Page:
Elephant Parent Guide
Streaming on Disney+: A moving look at a natural wonder - the elephant migration across the Kalahari desert.
Parent Movie Review
Migrations are one of the great wonders of nature, normally associated with birds and butterflies. Until I watched Disneynature’s Elephant, I didn’t know that some African elephants make an annual 1000 mile migration across the vast Kalahari desert as they move between the Okavango delta and the Zambezi river. Making such a lengthy round trip trek across harsh terrain requires leadership, planning, cohesive social bonds, communication, and memory – all of which are demonstrated by the elephants who star in this fascinating film.
Elephant, produced by Disneynature and streaming on Disney+, is the story of a 40 year old African elephant named Shani and her spunky one year old son, Jomo as they travel with their herd, which is led by Shani’s 50 year old sister, Gaia. Remembering the lessons learned from her mother, Gaia has two decades of experience in steering her herd to far flung waterholes, connected by paths worn into the desert floor by generations of elephants. But Gaia is getting old and there are dangers along the path – drought, elephants competing for the same food, crocodiles, hyenas, and lions. It will take everything she and her herd have to complete their annual migration.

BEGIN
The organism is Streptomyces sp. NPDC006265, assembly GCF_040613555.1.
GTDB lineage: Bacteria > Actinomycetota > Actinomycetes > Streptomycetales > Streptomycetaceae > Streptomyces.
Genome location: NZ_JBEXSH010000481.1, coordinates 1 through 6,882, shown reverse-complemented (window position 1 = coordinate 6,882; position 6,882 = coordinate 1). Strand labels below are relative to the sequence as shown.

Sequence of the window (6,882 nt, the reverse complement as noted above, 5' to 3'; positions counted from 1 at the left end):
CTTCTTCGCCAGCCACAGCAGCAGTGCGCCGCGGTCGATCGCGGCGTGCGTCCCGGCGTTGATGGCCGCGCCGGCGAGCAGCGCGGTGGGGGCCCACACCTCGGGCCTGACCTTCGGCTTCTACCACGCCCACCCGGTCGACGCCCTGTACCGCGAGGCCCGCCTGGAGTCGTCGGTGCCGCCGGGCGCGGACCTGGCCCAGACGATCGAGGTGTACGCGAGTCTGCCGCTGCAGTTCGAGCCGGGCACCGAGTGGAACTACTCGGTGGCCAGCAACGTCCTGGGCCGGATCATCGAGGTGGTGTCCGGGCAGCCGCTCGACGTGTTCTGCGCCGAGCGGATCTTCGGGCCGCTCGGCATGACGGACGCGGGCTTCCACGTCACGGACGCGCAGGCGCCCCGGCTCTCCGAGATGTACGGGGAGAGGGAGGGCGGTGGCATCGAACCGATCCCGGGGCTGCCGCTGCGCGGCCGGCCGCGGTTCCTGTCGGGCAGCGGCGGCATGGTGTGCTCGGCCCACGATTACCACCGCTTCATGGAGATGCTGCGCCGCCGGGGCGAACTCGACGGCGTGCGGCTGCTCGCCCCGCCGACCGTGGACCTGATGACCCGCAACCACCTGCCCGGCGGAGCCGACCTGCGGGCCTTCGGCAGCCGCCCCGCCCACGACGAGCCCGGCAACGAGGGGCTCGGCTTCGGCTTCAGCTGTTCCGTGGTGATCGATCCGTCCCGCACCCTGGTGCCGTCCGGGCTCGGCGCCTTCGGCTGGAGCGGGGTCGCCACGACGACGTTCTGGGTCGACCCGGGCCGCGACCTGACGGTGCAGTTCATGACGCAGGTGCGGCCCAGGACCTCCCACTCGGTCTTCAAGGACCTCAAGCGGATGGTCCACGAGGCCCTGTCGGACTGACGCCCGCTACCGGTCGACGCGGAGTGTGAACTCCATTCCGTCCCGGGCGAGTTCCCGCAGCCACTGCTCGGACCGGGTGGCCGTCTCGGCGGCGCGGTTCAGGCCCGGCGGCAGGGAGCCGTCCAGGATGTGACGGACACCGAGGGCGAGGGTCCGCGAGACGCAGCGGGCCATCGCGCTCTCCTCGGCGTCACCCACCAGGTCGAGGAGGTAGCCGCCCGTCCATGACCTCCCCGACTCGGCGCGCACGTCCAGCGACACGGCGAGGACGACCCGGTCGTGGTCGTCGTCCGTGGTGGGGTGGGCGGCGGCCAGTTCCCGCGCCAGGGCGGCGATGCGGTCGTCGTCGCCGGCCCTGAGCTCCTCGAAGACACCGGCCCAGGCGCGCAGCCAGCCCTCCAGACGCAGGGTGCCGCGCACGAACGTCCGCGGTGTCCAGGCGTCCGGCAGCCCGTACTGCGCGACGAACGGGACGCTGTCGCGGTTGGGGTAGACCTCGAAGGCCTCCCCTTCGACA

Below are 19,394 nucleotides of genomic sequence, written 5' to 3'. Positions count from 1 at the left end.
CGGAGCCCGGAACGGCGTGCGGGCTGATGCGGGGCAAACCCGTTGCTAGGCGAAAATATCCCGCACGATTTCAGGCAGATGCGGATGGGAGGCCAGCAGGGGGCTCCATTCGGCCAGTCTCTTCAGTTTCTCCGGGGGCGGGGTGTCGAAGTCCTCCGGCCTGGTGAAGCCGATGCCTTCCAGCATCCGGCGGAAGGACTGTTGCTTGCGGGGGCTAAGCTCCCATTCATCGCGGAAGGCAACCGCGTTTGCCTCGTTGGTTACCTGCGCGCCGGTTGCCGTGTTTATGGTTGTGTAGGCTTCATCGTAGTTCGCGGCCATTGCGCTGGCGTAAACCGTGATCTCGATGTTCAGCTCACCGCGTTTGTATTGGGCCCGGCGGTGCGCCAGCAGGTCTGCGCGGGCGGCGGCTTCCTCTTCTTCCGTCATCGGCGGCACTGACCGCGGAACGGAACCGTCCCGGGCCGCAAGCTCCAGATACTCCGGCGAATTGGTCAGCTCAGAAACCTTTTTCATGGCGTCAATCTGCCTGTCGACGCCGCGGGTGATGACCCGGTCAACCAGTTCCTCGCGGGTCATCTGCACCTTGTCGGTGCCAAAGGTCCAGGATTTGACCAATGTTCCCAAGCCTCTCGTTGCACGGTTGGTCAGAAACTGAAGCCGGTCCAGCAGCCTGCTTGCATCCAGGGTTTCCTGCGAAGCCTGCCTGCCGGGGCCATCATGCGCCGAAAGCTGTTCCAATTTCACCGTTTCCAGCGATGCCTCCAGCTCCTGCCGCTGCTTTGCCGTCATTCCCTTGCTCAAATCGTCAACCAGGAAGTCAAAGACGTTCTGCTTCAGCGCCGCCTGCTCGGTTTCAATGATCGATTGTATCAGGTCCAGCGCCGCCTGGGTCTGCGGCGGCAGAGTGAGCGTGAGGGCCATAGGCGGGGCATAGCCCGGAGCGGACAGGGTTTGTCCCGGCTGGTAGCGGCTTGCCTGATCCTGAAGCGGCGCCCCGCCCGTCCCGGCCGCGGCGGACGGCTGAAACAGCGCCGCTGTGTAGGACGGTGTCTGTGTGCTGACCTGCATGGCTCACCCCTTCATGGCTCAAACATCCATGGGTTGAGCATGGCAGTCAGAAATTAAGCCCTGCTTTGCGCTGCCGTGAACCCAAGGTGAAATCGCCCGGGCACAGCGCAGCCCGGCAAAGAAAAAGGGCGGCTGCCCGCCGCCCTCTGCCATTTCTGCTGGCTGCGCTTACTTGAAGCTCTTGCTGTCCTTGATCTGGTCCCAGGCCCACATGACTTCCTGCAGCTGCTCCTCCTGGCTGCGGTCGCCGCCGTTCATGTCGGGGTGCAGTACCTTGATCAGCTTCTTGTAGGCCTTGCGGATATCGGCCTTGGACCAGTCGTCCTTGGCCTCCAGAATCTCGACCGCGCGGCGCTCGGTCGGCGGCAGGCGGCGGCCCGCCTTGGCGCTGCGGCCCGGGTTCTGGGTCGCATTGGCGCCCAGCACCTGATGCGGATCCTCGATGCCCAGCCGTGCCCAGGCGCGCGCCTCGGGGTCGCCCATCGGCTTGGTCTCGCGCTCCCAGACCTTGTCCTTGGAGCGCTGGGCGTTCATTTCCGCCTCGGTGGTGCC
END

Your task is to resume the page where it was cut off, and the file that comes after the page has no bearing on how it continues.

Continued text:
Disneynature documentaries all fall somewhere along the edu-tainment spectrum, some tilting more in the direction of entertainment, others more closely to education. Elephant is one of the latter – it’s not as entertaining as some of Disneynature’s other productions (Penguins, for instance), but it provides viewers with a great learning experience. I will never look at elephants again without remembering the incredible scenes of Jomo’s family celebrating birth, caressing the dying, and mourning the dead together. The educational content comes wrapped in a lovely package – particularly the amazing cinematography we have come to expect from Disneynature. The script is occasionally a bit clunky, but it is narrated by Meghan, Duchess of Sussex, with such enthusiasm that she manages to compensate for the weak spots. The soundtrack is also evocative and I thoroughly enjoyed the vocals.
Parents considering Elephant for their animal-crazy kids can be reassured that negative content is minor. There are numerous moments of peril, and a lengthy episode of lions stalking the herd through the night is particularly scary. Little ones might be scared by the lions and parents might want to take a popcorn break when the big cats show up.